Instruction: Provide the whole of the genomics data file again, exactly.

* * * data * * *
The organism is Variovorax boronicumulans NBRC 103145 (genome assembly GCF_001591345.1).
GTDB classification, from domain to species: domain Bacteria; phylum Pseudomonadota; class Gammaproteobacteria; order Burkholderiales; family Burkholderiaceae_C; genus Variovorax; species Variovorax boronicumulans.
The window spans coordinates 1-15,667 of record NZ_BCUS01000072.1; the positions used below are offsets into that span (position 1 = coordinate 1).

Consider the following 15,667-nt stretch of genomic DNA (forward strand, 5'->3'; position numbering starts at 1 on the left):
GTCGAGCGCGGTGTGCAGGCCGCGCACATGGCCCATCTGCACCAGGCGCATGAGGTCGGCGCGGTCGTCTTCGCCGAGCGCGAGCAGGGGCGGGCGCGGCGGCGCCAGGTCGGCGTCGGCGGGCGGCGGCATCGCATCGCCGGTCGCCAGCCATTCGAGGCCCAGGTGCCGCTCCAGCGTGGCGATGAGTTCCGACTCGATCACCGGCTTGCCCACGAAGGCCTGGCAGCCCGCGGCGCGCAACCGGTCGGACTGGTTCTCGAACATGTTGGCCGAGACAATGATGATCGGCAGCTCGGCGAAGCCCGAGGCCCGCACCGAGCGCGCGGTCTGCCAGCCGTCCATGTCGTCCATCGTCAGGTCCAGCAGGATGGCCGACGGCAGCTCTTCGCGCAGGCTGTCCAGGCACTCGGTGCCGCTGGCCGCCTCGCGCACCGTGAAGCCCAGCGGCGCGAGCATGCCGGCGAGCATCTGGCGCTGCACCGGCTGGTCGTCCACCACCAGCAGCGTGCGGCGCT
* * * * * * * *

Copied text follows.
The organism is Variovorax boronicumulans NBRC 103145 (genome assembly GCF_001591345.1).
GTDB classification, from domain to species: domain Bacteria; phylum Pseudomonadota; class Gammaproteobacteria; order Burkholderiales; family Burkholderiaceae_C; genus Variovorax; species Variovorax boronicumulans.
The window spans coordinates 1-15,667 of record NZ_BCUS01000072.1; the positions used below are offsets into that span (position 1 = coordinate 1).

Consider the following 15,667-nt stretch of genomic DNA (forward strand, 5'->3'; position numbering starts at 1 on the left):
GTCGAGCGCGGTGTGCAGGCCGCGCACATGGCCCATCTGCACCAGGCGCATGAGGTCGGCGCGGTCGTCTTCGCCGAGCGCGAGCAGGGGCGGGCGCGGCGGCGCCAGGTCGGCGTCGGCGGGCGGCGGCATCGCATCGCCGGTCGCCAGCCATTCGAGGCCCAGGTGCCGCTCCAGCGTGGCGATGAGTTCCGACTCGATCACCGGCTTGCCCACGAAGGCCTGGCAGCCCGCGGCGCGCAACCGGTCGGACTGGTTCTCGAACATGTTGGCCGAGACAATGATGATCGGCAGCTCGGCGAAGCCCGAGGCCCGCACCGAGCGCGCGGTCTGCCAGCCGTCCATGTCGTCCATCGTCAGGTCCAGCAGGATGGCCGACGGCAGCTCTTCGCGCAGGCTGTCCAGGCACTCGGTGCCGCTGGCCGCCTCGCGCACCGTGAAGCCCAGCGGCGCGAGCATGCCGGCGAGCATCTGGCGCTGCACCGGCTGGTCGTCCACCACCAGCAGCGTGCGGCGCT